UK Government seeking views to bolster the nation's data security
The UK government asked for help strengthening its data infrastructure. With cyber-threats and disruptions on the rise, boosting the security and resilience of data centres and online cloud platforms is more important than ever (DCMS).
The various regulated industries need perspectives on the tools that are used in their businesses. These tools include incident management plans, the process of notifying a regulator in the event that services are impacted, and ensuring that a person, board, or committee is responsible for the organisation's security and resilience.
Views are decided to seek tools that have been used in other regulated industries, such as having an incident management plan in place, notifying a regulator when an incident affects their services, and requiring a single board or committee to be held accountable for security and resilience.
Data centre operators, cloud platform providers, data cenre customers, security and equipment suppliers, and cybersecurity experts are all invited to participate. These parties can offer suggestions on how to best mitigate security and resilience flaws. As a result, the government will have a better understanding of how to deal with threats to data storage and processing services. The information gathered will be used by the UK government to determine if additional support or management is required once the project is completed.
Companies that operate, buy, or rent any part of a data centre will be asked to provide information about the types of customers they serve as part of the call for views. The call for views will be open for 8 weeks until midnight on 24 July, after which the government will publish a response.
Important data infrastructure enables millions of British citizens to make phone calls and send messages. The government accepts proposals to assist small businesses in gaining access to cost-effective cloud platforms, an effective tool that comprises a significant portion of essential IT services. As a significant portion of the economy relies on this infrastructure, resolving or preventing disruptions is a top priority.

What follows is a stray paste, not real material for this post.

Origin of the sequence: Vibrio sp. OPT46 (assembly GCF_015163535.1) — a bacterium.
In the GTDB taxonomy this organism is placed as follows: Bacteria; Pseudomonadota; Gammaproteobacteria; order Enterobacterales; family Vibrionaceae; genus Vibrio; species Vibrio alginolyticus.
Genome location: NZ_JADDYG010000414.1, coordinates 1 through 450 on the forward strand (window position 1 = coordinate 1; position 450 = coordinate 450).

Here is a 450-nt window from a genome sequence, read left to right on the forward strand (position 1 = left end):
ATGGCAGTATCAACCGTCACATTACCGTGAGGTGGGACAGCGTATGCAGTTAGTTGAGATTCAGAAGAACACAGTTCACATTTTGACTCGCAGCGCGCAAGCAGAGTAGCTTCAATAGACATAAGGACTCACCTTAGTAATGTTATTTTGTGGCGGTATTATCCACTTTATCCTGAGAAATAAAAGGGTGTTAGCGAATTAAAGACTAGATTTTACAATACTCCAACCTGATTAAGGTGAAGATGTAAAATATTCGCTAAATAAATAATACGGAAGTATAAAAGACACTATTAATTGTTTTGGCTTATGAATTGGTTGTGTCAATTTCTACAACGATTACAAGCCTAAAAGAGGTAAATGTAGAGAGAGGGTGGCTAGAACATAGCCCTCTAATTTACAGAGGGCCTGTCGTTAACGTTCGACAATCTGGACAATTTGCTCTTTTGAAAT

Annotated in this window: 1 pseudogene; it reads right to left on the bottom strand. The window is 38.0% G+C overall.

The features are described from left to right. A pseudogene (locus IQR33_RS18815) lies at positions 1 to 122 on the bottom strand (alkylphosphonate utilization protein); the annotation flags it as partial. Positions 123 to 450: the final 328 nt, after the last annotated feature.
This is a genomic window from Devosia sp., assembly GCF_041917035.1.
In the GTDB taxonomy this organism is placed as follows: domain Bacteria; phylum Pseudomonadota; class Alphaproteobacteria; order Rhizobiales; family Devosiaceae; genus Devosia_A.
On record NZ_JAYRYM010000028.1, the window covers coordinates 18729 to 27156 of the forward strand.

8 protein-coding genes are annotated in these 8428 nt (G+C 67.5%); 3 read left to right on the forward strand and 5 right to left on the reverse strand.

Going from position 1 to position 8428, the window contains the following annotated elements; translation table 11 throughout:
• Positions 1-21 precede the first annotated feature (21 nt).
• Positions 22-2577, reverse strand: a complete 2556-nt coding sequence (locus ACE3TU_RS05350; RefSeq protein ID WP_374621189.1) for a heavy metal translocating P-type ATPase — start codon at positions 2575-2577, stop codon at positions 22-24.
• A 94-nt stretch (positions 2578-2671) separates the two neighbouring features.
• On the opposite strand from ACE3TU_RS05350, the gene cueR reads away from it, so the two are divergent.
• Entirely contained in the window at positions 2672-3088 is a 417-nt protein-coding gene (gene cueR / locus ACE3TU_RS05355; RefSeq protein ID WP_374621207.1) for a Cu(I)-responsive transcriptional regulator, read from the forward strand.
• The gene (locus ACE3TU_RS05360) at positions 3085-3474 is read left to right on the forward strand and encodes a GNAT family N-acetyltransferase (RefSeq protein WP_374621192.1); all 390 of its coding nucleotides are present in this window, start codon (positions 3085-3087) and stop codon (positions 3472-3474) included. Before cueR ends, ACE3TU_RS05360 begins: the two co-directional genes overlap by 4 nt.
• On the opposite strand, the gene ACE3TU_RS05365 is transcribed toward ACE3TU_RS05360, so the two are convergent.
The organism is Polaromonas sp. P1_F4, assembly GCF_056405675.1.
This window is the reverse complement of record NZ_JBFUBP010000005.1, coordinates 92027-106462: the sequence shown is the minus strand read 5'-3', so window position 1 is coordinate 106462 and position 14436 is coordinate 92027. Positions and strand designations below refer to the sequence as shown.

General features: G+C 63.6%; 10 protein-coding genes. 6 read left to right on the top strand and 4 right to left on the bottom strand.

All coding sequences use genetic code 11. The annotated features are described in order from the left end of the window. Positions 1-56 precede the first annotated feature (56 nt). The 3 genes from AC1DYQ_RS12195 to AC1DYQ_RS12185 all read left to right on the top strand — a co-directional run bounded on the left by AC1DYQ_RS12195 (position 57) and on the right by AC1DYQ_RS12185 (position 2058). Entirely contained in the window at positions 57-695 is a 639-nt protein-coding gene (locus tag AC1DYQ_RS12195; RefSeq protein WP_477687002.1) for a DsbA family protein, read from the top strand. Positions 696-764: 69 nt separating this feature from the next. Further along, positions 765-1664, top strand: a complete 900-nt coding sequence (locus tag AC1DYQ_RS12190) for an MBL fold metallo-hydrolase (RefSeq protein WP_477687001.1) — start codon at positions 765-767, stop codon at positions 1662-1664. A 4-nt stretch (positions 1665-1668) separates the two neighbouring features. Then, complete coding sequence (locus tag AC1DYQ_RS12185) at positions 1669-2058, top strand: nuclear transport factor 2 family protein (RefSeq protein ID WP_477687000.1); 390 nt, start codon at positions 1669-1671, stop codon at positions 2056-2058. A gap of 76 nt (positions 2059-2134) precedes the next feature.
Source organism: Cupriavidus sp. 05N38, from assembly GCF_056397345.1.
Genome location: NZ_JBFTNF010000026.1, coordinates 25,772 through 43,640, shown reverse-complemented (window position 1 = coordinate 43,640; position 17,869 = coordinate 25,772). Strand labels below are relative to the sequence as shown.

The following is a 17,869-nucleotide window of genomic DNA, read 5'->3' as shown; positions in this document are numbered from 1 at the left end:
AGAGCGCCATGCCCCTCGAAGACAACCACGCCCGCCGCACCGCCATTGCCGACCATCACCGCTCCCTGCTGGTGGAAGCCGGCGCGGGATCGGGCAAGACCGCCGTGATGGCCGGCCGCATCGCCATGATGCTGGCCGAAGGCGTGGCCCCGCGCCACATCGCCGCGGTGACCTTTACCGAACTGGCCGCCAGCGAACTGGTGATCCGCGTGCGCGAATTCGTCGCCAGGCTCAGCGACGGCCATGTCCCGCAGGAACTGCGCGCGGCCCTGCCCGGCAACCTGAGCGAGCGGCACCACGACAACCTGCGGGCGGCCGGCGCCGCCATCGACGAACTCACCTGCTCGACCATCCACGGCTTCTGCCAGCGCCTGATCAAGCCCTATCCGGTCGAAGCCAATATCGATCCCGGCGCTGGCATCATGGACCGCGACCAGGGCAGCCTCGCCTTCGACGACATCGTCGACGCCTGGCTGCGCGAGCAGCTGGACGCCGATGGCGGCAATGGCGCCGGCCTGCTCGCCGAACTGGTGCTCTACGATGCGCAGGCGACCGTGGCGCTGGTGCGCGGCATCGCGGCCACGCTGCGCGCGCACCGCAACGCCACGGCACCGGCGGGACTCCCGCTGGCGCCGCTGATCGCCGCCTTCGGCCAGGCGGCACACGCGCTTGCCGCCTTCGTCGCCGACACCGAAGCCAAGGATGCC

The data storage and processing infrastructure of the United Kingdom consist of physical buildings housing large computer systems that store and process vast amounts of data, as well as cloud platforms that provide remote, Internet-based computing services. From 2013 to 2019, the number of companies storing data in the cloud doubled, according to the ONS (ONS) 53% of companies use cloud platforms.
Large computer systems that currently store and process significant quantities of data are housed in physical structures. In addition, cloud platforms, an essential part of today's data infrastructure, make it possible for remote, sharable computing services to be easily accessible via the internet. The new ideas aim to prevent significant disruptions to this infrastructure as a result of those disruptions.
Companies that operate, buy, or rent any component of a data centre will be asked to provide information regarding the types of customers they serve as part of the call for views that will be issued.
The Department of Digital, Culture, Media, and Sport (DCMS) will evaluate the evidence and determine whether or not the data storage and processing infrastructure require any additional government support or management in order to minimise the risks that are currently being faced.
This work is being done as a component of the government's National Data Strategy, which aims to protect and strengthen the infrastructure upon which data is dependent.
According to Julian David, CEO of techUK - The cloud platforms and physical data centres that make up the United Kingdom's data infrastructure provide the foundation for the digital technologies and services that are coming to be increasingly relied upon by all types of organisations and individuals.
The feedback that was provided will be reviewed by the government, and then a response will be published following the call for views.